Plays of William E. Henley and R.L. Stevenson

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Author: William Ernest Henley

Scene III

To these, SMITH, RIVERS

SMITH. Where’s my beloved? Deakin, my beauty, where are you? Come to the arms of George, and let him introduce you. Capting Starlight Rivers! Capting, the Deakin: Deakin, the Capting. An English nobleman on the grand tour, to open his mind, by the Lard!

RIVERS. Stupendiously pleased to make your acquaintance, Mr. Deakin, split me!

[BRODIE. We don’t often see England’s heroes our way, Captain, but when we do, we make them infernally welcome.

RIVERS. Prettily put, sink me! A demned genteel sentiment, stap my vitals!]

BRODIE. Oh Captain! you flatter me. [We Scotsmen have our qualities, I suppose, but we are but rough and ready at the best. There’s nothing like your Englishman for genuine distinction. He is nearer France than we are, and smells of his neighbourhood. That d-d thing, the JE NE SAIS QUOI, too! Lard, Lard, split me! stap my vitals! O such manners are pure, pure, pure. They are, by the shade of Claude Duval!]

RIVERS. Mr. Deakin, Mr. Deakin [this is passatively too much]. What will you sip? Give it the Hanar of a neam.

BRODIE. By these most Hanarable hands now, Captain, you shall not. On such an occasion I could play host with Lucifer himself. Here, Clarke, Mother Midnight! Down with you, Captain! (FORCING HIM BOISTEROUSLY INTO A CHAIR.) I don’t know if you can lie, but, sink me! you shall sit. (DRINKING, ETC., IN DUMB-SHOW.)

MOORE (ASIDE TO SMITH). We’ve nobbled him, Geordie!

SMITH (ASIDE TO MOORE). As neat as ninepence! He’s taking it down like mother’s milk. But there’ll be wigs on the green to-morrow, Badger! It’ll be tuppence and toddle with George Smith.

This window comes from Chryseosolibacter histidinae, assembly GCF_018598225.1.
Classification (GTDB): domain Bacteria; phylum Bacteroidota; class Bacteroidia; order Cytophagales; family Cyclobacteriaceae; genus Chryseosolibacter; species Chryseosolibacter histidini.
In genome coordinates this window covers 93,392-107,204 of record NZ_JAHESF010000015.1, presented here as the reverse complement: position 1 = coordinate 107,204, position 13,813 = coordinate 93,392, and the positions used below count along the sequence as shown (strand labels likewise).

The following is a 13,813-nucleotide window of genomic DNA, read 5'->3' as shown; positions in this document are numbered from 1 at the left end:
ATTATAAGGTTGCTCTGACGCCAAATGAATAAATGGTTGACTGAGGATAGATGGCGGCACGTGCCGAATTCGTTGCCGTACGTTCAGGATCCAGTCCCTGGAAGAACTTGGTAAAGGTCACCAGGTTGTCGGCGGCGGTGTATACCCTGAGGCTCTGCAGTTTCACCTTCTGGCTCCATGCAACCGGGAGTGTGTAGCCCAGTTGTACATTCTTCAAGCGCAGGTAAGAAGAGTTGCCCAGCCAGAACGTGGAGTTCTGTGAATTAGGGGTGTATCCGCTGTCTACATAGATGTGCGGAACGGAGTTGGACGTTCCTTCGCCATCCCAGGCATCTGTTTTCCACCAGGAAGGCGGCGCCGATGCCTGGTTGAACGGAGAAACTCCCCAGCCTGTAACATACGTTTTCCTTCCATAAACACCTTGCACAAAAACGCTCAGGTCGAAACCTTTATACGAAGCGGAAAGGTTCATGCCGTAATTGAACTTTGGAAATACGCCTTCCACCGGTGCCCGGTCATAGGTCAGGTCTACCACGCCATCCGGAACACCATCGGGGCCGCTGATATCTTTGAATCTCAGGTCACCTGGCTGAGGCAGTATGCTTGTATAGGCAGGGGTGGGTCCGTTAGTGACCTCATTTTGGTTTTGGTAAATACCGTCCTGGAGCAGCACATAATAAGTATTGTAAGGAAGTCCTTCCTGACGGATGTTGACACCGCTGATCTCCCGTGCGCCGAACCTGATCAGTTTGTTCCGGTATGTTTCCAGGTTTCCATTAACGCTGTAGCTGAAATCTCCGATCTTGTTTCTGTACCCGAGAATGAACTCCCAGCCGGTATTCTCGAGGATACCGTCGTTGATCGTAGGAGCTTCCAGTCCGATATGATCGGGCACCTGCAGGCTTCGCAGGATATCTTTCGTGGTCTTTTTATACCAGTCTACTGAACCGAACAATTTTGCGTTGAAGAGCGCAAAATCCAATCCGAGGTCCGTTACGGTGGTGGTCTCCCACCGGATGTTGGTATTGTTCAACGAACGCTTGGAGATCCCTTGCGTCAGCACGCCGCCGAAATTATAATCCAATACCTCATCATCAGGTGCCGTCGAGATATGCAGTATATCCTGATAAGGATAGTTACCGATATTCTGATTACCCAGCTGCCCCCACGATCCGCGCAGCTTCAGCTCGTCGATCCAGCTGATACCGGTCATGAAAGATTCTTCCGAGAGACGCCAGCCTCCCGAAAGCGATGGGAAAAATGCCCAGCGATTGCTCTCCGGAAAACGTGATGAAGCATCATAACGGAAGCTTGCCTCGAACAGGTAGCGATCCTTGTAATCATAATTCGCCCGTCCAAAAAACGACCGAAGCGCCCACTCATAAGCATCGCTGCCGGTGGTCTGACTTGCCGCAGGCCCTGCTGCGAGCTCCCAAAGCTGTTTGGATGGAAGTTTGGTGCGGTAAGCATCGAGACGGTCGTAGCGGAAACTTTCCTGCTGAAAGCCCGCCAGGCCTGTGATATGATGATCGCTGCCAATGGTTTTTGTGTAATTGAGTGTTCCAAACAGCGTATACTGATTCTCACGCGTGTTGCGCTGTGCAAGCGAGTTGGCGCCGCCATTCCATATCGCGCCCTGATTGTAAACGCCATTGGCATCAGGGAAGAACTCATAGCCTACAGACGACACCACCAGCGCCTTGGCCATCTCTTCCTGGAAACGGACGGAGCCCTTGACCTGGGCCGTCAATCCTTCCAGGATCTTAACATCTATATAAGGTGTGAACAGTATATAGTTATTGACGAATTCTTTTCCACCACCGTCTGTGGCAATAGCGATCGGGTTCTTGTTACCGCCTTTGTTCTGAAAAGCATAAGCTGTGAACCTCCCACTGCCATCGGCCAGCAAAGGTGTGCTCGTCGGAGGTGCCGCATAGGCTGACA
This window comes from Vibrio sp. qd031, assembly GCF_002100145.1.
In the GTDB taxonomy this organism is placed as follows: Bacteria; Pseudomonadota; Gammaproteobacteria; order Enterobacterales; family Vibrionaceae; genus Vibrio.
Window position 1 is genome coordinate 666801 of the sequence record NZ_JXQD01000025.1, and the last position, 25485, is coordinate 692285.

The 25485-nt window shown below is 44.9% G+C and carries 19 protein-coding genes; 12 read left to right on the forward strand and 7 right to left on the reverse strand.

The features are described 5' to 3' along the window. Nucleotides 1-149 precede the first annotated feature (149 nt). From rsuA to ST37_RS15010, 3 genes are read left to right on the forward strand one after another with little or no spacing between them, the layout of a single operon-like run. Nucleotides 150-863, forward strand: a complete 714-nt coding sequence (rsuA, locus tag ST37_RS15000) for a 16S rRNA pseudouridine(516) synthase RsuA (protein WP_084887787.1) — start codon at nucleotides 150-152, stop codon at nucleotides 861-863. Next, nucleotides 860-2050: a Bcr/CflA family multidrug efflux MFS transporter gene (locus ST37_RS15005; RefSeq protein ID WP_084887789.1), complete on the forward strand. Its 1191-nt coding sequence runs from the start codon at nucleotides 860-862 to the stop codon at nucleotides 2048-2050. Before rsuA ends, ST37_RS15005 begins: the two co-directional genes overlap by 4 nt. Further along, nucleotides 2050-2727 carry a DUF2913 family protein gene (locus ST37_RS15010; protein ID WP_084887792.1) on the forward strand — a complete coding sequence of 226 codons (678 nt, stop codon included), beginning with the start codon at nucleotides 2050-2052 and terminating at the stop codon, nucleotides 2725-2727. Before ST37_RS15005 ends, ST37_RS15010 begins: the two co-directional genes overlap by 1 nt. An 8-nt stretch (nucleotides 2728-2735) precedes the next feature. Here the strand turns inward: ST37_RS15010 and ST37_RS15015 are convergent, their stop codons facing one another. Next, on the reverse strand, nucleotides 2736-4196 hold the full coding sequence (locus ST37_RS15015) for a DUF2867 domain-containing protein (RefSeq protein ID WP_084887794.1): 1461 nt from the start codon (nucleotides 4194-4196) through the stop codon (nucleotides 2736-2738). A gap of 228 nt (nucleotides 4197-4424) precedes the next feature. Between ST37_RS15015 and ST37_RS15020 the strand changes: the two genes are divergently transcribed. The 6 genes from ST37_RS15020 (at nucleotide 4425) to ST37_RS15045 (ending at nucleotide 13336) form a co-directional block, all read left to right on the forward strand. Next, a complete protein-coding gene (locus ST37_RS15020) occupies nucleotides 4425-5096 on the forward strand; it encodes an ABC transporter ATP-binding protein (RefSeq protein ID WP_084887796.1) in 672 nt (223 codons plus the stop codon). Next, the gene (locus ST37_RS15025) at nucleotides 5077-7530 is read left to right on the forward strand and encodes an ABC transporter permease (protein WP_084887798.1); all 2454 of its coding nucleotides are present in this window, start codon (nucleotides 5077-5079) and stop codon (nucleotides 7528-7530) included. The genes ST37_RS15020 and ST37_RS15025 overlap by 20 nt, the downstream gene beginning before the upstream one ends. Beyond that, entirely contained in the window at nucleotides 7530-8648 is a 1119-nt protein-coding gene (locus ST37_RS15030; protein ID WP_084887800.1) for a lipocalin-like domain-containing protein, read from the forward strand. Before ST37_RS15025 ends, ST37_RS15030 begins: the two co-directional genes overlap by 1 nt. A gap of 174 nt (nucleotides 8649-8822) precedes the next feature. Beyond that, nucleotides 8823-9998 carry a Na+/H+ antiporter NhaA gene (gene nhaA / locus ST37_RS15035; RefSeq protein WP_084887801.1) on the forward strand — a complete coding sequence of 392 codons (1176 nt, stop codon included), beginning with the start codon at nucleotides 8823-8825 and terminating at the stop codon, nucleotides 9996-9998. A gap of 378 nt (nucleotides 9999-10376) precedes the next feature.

MOORE. O muck! Who’s afraid of him? (TO AINSLIE.) Hang on, Slinkie.

HUNT (WHO IS FEIGNING DRUNKENNESS, AND HAS OVERHEARD; ASIDE). By jingo!

[RIVERS. Will you sneeze, Mr. Deakin, sir?

BRODIE. Thanks; I have all the vices, Captain. You must send me some of your rappee. It is passatively perfect.]

RIVERS. Mr. Deakin, I do myself the Hanar of a sip to you.

BRODIE. Topsy-turvy with the can!

MOORE (ASIDE TO SMITH). That made him wink.

BRODIE. Your high and mighty hand, my Captain! Shall we dice - dice - dice? (DUMB-SHOW BETWEEN THEM.)

AINSLIE (ASIDE TO MOORE). I’m sayin’ -?

MOORE. What’s up now?

AINSLIE. I’m no to gie him the coggit dice?

MOORE. The square ones, rot you! Ain’t he got to lose every brass farden?

AINSLIE. What’ll like be my share?

MOORE. You mucking well leave that to me.

RIVERS. Well, Mr. Deakin, if you passatively will have me shake a Helbow -

BRODIE. Where are the bones, Ainslie? Where are the dice, Lord George? (AINSLIE GIVES THE DICE AND DICE-BOX TO BRODIE; AND PRIVATELY A SECOND PAIR OF DICE.) Old Fortune’s counters the bonnie money-catching, money-breeding bones! Hark to their dry music! Scotland against England! Sit round, you tame devils, and put your coins on me!

SMITH. Easy does it, my lord of high degree! Keep cool.

BRODIE. Cool’s the word, Captain - a cool twenty on the first?

RIVERS. Done and done. (THEY PLAY.)

HUNT (ASIDE TO MOORE, A LITTLE DRUNK). Ain’t that ’ere Scotch gentleman, your friend, too drunk to play, sir?

MOORE. You hold your jaw; that’s what’s the matter with you.

AINSLIE. He’s waur nor he looks. He’s knockit the box aff the table.